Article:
Plastic excess: new challenges for the 21st-century industry
Look around you: Plastic is everywhere. The presence of pollution caused by plastic materials in our environment is driving different initiatives at national and global level aiming at controlling the problem.
There is no doubt about it: The use of plastic in large quantities is a sign of industrial development. Growing expansion in the railway, defence and aerospace industries, added to chemical bonding properties or resin adhesives that increase product durability, are factors that seem to be applied as mechanical fasteners in high-end industries, and high temperature resins used in composite applications stand as significant drivers for the market.
Almost within a generation, plastic has managed to worm its way into so many aspects of our everyday life that it can be difficult to imagine our socioeconomic system functioning without this material developed in the early years of the 20th century.
Nevertheless, packaging industries, and especially plastic-related activities, are at the heart of the debate: according to some Greenpeace recent studies, up to 12 million tons of plastic end up in our seas each year worldwide, accounting for 80% of marine pollution. Today most plastic packaging items and medical material are still used only once before being discarded, often ending up polluting the environment.
However, as experts in fibre-reinforced plastic production, at Protec we understand the extent of this situation. We are major actors in this plastic global world, and our commitment must be to set the debate in motion, in order to work for responsible consumption and a sustainable future.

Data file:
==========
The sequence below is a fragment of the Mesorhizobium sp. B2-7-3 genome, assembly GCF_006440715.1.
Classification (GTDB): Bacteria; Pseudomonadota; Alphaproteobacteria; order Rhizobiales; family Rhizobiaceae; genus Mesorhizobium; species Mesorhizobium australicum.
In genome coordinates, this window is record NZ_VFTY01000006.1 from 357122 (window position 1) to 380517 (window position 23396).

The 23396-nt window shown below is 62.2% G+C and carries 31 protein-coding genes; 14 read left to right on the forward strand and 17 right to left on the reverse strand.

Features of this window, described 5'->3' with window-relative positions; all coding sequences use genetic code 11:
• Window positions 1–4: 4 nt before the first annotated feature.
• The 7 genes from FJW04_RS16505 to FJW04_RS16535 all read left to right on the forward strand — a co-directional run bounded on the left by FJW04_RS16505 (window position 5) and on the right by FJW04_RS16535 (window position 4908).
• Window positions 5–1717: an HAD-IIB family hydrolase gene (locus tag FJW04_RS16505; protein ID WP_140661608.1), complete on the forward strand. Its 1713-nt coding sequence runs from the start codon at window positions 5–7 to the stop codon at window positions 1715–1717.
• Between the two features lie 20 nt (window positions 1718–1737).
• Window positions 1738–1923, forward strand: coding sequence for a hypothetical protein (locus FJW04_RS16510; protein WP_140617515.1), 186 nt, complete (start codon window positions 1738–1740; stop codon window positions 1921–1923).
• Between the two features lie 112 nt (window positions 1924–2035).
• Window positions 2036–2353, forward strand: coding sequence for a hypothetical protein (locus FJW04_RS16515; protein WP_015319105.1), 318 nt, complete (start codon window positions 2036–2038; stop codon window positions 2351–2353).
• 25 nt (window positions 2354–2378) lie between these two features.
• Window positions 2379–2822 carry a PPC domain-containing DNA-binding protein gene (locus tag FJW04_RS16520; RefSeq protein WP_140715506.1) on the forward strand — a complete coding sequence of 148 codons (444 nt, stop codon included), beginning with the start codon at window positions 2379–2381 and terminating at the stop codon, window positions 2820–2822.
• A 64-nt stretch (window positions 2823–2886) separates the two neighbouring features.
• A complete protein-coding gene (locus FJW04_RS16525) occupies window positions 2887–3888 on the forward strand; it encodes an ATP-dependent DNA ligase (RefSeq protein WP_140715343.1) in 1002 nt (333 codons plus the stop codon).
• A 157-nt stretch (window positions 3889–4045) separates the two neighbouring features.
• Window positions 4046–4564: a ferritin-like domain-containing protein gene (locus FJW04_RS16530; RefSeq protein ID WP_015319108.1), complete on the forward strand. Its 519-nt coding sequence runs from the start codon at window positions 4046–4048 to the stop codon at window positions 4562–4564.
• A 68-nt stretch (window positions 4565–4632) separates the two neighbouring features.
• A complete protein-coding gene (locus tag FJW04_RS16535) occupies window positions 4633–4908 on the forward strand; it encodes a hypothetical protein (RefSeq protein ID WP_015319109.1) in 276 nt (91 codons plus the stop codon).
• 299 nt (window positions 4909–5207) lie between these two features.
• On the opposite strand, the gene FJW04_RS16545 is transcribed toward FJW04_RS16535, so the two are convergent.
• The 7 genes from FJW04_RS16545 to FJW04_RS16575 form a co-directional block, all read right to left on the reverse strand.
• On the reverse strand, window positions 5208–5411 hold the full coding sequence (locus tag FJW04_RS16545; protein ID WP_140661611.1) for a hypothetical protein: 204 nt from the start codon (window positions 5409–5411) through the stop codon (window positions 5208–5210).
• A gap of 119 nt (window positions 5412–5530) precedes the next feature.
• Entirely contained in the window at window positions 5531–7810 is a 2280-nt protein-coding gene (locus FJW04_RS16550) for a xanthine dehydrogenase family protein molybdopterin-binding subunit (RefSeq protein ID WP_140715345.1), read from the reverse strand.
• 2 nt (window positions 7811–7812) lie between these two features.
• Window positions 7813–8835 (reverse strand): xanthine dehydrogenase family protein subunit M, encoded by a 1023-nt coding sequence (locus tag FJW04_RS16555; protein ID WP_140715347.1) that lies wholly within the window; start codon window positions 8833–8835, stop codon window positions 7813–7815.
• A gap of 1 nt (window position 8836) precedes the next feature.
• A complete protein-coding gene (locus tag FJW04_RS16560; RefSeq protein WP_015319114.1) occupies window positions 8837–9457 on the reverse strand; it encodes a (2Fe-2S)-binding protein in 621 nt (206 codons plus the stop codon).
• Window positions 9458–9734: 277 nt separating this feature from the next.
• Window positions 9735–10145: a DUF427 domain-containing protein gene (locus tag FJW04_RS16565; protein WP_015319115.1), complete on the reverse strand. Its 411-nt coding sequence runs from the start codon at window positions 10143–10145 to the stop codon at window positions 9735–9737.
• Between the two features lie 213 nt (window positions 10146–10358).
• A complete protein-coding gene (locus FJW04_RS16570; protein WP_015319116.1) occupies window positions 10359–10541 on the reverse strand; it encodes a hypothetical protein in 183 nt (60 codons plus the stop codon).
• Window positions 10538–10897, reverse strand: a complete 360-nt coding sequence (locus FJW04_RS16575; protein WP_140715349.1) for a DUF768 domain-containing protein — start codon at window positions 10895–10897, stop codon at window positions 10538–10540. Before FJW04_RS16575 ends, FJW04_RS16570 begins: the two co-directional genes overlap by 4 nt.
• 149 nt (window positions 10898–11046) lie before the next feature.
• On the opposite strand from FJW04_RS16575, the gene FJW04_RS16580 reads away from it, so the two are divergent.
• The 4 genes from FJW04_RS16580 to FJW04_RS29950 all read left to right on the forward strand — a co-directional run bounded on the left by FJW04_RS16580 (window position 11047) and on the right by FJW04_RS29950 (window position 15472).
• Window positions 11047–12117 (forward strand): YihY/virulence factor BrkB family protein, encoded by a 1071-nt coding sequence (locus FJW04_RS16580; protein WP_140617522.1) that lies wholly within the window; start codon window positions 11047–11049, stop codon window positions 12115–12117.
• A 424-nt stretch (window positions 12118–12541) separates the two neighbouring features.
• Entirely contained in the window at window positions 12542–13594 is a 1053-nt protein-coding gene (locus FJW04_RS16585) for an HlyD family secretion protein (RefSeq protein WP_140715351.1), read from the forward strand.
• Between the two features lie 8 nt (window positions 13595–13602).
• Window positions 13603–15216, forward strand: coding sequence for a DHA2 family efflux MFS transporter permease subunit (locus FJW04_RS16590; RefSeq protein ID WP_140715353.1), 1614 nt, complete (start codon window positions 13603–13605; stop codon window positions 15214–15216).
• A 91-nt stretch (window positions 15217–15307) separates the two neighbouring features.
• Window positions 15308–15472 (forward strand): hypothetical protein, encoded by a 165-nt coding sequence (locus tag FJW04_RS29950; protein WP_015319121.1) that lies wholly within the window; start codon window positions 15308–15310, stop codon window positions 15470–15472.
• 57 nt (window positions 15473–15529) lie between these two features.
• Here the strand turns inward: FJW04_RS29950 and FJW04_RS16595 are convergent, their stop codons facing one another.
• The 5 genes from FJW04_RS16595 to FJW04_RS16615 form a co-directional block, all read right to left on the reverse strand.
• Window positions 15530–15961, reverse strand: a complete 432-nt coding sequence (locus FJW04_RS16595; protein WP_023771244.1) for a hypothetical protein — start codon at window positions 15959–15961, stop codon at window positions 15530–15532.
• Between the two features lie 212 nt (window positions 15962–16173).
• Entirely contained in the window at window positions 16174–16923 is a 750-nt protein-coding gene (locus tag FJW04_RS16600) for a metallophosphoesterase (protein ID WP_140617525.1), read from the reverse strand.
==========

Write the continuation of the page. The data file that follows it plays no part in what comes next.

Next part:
Symbolic measures to raise awareness
According to ‘The Telegraph’, Buckingham Palace has recently outlined new waste plans in order to eradicate plastic from their daily agenda: there is a “strong desire to tackle the issue” at the highest levels of the Royal household. The new measures include gradually phasing out plastic straws in public cafes and banning them altogether in staff dining rooms.
Like the Queen of England, the Taiwanese government has declared war on single-use plastics. The country will minimize as much as possible the use of plastic cups, bags and dishes by 2030. In both cases, the objective is to significantly reduce the presence of waste in the oceans, a growing problem that will determine future international and environmental policies.
Estimates state that every year we produce globally more than 300 million tons of plastic, and at least 10% of all this material will predictably end up in the sea. Actually, oceanic experts claim that the plastic-to-plankton ratio is now 1:2 and, left unchecked, plastic will outweigh fish by 2050.
Plastic: Too valuable to become trash
Indeed wastefulness seems to have been a constant feature of human behaviour throughout history. However, plastic could play an effective role in sustainable development. Is it really possible?